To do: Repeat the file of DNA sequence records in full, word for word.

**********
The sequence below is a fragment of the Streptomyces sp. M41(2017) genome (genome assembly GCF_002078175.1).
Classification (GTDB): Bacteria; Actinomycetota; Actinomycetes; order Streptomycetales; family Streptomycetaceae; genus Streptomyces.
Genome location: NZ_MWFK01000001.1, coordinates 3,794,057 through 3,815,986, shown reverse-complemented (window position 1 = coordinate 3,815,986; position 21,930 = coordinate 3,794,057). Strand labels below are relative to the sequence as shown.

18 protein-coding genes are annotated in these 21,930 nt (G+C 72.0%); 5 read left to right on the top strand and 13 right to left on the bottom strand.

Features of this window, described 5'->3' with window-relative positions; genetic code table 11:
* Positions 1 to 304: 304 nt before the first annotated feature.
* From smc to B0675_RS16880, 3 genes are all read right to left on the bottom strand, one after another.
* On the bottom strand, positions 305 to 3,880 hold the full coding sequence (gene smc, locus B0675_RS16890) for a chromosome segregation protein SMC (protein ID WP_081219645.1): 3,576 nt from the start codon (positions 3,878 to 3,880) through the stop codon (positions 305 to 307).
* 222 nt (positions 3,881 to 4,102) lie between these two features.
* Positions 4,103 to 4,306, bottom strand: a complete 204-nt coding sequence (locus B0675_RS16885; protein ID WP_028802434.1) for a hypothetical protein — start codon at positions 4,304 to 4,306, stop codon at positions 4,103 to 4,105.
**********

The sequence below is a fragment of the Streptomyces sp. M41(2017) genome (genome assembly GCF_002078175.1).
Classification (GTDB): Bacteria; Actinomycetota; Actinomycetes; order Streptomycetales; family Streptomycetaceae; genus Streptomyces.
Genome location: NZ_MWFK01000001.1, coordinates 3,794,057 through 3,815,986, shown reverse-complemented (window position 1 = coordinate 3,815,986; position 21,930 = coordinate 3,794,057). Strand labels below are relative to the sequence as shown.

18 protein-coding genes are annotated in these 21,930 nt (G+C 72.0%); 5 read left to right on the top strand and 13 right to left on the bottom strand.

Features of this window, described 5'->3' with window-relative positions; genetic code table 11:
* Positions 1 to 304: 304 nt before the first annotated feature.
* From smc to B0675_RS16880, 3 genes are all read right to left on the bottom strand, one after another.
* On the bottom strand, positions 305 to 3,880 hold the full coding sequence (gene smc, locus B0675_RS16890) for a chromosome segregation protein SMC (protein ID WP_081219645.1): 3,576 nt from the start codon (positions 3,878 to 3,880) through the stop codon (positions 305 to 307).
* 222 nt (positions 3,881 to 4,102) lie between these two features.
* Positions 4,103 to 4,306, bottom strand: a complete 204-nt coding sequence (locus B0675_RS16885; protein ID WP_028802434.1) for a hypothetical protein — start codon at positions 4,304 to 4,306, stop codon at positions 4,103 to 4,105.